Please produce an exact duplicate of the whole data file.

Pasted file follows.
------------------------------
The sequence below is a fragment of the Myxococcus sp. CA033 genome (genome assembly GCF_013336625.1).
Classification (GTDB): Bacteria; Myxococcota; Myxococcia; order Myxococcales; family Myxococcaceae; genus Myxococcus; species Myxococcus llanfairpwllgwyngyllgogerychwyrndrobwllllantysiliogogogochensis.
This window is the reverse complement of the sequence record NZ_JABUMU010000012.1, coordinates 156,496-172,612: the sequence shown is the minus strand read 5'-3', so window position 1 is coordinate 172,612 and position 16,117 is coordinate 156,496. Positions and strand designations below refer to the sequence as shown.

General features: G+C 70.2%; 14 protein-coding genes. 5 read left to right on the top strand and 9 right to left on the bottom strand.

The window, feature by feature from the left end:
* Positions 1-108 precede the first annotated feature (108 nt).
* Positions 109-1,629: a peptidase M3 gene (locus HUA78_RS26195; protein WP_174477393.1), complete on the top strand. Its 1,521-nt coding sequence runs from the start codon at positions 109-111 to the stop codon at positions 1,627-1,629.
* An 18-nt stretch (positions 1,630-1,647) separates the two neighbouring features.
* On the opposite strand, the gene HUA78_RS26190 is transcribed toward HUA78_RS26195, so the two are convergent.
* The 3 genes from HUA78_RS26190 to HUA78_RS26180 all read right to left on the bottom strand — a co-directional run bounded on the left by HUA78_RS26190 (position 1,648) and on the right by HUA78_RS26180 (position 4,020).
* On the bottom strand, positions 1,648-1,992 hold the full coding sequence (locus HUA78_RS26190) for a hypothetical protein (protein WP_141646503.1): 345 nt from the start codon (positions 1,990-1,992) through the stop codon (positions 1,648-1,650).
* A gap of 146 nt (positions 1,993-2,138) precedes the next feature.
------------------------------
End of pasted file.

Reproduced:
The sequence below is a fragment of the Myxococcus sp. CA033 genome (genome assembly GCF_013336625.1).
Classification (GTDB): Bacteria; Myxococcota; Myxococcia; order Myxococcales; family Myxococcaceae; genus Myxococcus; species Myxococcus llanfairpwllgwyngyllgogerychwyrndrobwllllantysiliogogogochensis.
This window is the reverse complement of the sequence record NZ_JABUMU010000012.1, coordinates 156,496-172,612: the sequence shown is the minus strand read 5'-3', so window position 1 is coordinate 172,612 and position 16,117 is coordinate 156,496. Positions and strand designations below refer to the sequence as shown.

General features: G+C 70.2%; 14 protein-coding genes. 5 read left to right on the top strand and 9 right to left on the bottom strand.

The window, feature by feature from the left end:
* Positions 1-108 precede the first annotated feature (108 nt).
* Positions 109-1,629: a peptidase M3 gene (locus HUA78_RS26195; protein WP_174477393.1), complete on the top strand. Its 1,521-nt coding sequence runs from the start codon at positions 109-111 to the stop codon at positions 1,627-1,629.
* An 18-nt stretch (positions 1,630-1,647) separates the two neighbouring features.
* On the opposite strand, the gene HUA78_RS26190 is transcribed toward HUA78_RS26195, so the two are convergent.
* The 3 genes from HUA78_RS26190 to HUA78_RS26180 all read right to left on the bottom strand — a co-directional run bounded on the left by HUA78_RS26190 (position 1,648) and on the right by HUA78_RS26180 (position 4,020).
* On the bottom strand, positions 1,648-1,992 hold the full coding sequence (locus HUA78_RS26190) for a hypothetical protein (protein WP_141646503.1): 345 nt from the start codon (positions 1,990-1,992) through the stop codon (positions 1,648-1,650).
* A gap of 146 nt (positions 1,993-2,138) precedes the next feature.